by James Lawrence
from the AmiTech-Dayton Gazette, January 2008
Hope you survived the holidays. Mine was particularly busy which kept me from the meeting and seriously bit into my "Amiga Time." Fortunately, I see an end to the major projects that have been hanging over my head at work for the past couple of years hopefully allowing me to get my concentration back at least. Anyhow, I promised that I would get this new X-Amiga installed on one of my boxes and give a review on it. Well, I'm still not where I want to be on this subject but I have made a start. First, a bit of explanation about this X-Amiga, It is an Amiga emulator that runs on the X86 wintel platform. Unlike UAE or one of its many variants, you do not need a full-blown Macintosh, Linux, or Windoze system running to allow this one Amiga emulator to run within that environment. It is not like AROS either. AROS is a complete Amiga rewrite and to get programs to run in it you have to write and compile programs just for AROS. The great 68k Amiga software library will not run on it unless you run a version of UAE made just for AROS. Several people are working on a JIT (just in time) compiler that will translate 68k code into X86 code on the fly that will allow us to run old Amiga programs within AROS but that appears to be quite a ways off yet. So the closest thing I can say X-Amiga is to, is Amithlon -- and that is where the excitement lies.
Amithlon was one of the greatest products the Amiga world has seen. It was awesome! Just put the disk in your PC (provided you had the right hardware), boot, and you were running an "Amiga." Most programs ran and the speed was unreal for an emulator. This was possible because Amithlon ran on a minimal Linux core to handle the hardware and JIT and the Amiga stuff ran on top of that. The whole package was remarkably well-written and stable -- a true testament to the coding abilities of Bernie Meyer. Unfortunately Mr. Meyer and company had a falling out and the product was soon unsupported. As time has gone by and hardware changed, I find myself unable to run Amithlon on my newer hardware and this is why I am holding so much hope for this new X-Amiga.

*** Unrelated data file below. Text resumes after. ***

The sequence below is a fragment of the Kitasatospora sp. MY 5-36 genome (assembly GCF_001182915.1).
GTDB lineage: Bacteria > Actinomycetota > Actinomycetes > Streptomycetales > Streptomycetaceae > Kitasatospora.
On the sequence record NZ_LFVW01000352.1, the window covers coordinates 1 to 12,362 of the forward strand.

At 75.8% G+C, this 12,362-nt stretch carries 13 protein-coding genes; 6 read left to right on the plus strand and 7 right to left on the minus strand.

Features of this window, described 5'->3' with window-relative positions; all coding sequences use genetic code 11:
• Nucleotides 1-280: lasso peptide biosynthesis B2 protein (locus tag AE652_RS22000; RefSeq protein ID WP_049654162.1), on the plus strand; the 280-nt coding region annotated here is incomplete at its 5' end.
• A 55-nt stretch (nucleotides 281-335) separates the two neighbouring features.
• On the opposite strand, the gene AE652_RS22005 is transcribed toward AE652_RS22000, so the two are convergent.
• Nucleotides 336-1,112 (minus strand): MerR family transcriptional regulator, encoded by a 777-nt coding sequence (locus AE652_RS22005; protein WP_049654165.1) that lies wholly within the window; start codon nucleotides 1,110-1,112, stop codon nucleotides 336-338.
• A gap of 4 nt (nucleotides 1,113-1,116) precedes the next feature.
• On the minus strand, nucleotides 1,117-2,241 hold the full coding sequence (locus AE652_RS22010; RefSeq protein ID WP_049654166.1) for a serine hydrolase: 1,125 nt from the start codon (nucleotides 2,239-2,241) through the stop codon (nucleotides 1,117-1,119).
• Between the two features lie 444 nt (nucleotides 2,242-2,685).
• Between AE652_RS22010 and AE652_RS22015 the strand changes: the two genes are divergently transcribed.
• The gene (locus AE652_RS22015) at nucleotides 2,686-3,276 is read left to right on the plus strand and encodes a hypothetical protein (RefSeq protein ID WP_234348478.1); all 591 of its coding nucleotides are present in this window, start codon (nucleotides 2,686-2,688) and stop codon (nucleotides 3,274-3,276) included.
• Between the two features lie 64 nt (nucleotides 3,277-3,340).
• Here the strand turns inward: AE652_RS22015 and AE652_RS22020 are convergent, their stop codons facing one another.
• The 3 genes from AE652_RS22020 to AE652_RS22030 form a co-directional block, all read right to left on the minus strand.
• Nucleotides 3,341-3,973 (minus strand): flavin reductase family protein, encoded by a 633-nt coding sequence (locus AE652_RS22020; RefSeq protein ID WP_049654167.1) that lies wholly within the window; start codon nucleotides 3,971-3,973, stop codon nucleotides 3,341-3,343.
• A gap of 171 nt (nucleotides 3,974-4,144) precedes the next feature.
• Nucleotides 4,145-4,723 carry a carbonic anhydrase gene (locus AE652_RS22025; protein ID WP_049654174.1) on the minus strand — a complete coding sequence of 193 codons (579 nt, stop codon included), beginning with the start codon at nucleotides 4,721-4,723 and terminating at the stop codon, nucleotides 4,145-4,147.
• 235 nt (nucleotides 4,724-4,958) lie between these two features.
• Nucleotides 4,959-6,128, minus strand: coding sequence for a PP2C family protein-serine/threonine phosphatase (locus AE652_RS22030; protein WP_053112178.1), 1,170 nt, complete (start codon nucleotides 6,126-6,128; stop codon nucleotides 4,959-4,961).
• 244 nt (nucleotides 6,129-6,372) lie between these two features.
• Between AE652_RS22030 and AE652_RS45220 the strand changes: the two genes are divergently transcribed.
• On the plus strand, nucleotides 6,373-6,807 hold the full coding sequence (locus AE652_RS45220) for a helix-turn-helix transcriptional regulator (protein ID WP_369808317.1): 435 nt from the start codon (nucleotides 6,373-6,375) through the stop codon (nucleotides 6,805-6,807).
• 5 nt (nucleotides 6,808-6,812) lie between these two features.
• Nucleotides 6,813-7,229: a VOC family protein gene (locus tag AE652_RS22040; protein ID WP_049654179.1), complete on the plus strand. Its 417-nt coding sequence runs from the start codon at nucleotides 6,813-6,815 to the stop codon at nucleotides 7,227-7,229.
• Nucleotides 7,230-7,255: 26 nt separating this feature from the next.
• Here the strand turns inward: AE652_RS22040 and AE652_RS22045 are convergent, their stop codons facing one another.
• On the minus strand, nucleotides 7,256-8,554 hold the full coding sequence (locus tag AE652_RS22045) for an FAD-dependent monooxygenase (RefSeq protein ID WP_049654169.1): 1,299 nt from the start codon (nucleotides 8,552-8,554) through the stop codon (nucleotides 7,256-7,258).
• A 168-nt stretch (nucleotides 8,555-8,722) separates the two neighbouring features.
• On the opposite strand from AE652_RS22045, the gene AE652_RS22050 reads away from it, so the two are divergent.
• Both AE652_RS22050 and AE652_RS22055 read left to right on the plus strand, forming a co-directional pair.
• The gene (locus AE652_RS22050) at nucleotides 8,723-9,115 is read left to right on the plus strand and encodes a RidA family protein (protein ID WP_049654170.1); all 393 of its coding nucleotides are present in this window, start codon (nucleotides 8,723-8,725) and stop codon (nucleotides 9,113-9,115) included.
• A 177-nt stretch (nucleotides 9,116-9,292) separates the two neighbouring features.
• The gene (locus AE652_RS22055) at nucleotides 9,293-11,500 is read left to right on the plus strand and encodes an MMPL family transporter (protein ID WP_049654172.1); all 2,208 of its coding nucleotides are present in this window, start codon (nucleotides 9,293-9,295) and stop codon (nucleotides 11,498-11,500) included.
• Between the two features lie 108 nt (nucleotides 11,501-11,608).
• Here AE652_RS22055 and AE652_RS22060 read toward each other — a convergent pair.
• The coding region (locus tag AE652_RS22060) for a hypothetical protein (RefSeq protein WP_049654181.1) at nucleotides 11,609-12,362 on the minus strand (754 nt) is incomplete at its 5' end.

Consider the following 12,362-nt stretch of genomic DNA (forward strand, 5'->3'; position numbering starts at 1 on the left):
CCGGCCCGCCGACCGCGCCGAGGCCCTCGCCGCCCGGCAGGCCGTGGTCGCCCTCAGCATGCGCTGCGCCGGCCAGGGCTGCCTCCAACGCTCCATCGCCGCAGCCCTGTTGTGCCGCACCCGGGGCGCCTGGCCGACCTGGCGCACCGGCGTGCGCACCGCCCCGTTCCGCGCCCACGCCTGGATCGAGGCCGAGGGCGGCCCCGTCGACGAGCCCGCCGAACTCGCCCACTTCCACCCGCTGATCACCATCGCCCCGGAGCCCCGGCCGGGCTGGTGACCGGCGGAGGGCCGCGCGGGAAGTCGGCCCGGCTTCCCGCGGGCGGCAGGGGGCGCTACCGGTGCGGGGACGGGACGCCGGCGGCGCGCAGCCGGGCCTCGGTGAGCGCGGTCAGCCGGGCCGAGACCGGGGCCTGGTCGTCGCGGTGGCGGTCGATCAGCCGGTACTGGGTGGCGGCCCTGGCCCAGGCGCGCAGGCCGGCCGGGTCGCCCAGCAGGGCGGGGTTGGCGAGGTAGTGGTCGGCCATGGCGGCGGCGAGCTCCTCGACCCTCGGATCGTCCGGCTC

Pros and Cons
As good as Amithlon was, I was never able to get it to run on any laptop I owned. Support was for a very limited number of graphics cards and few of those found themselves on laptops. I'm happy to say that I've had good luck so far on getting X-Amiga to boot on a lot of different hardware, especially laptops. The bad news is that, unlike Amithlon, there are no Amiga ROMs or operating system. You have to supply that. It also means that once you're booted up all you have is a very limited Amiga-sorta looking environment that will allow you to install X-Amiga and little else. Which brings us to the second downer, the install process. All I can say is that this is a work in progress. You're probably better off just skipping the GUI install and going with the CLI prompt install. The instructions are incomplete and at times contradictory. They say that you need a Linux partition of the type 83. You go to the partitioning tool and they will give you 60 different options some of them Linux but they don't give you any numbers. So this "normal" Linux partition 83 is really called the ext2 file system. Eric got into a bit of trouble when he used a new Linux system to format his disk. Ext3 file system is the new darling of the Linux world and is the default for formatting, but how is Eric supposed to know that? Anyhow, this stuff is what needs to be addressed in the documentation or just taken care of in an install script. The rest of the install was just as cryptic. Directories were made for boot and system files. Or were they asking for the paths to find the ROMs and system files? By the way, you should be fairly fluent in the Linux system directory structure to keep from completely botching it up. Later in the install you are giving the option of using the grub boot loader to boot your system up. Grub seems to be one of those simple things that is hard for people to get right. I've seen some real horror shows that were passed off as boot scripts. Fortunately, I'm starting to get good at figuring them out. Bottom line: great concept that needs some working out. I believe I have something installed on that disk but I have not tried to boot it yet. It is asking for a complete Amiga installed environment. I haven't found the one I backed up to a CD yet. I'm going to see if I can use the emergency setup that came on the Amiga 3.5 install disk for now. If you want to give this X-Amiga thing a shot, it would be more helpful to be a Linux user than an Ami user. This is quite a bit different from the Amikit setup for the Windoze platform which was a joy to install, but more on that later.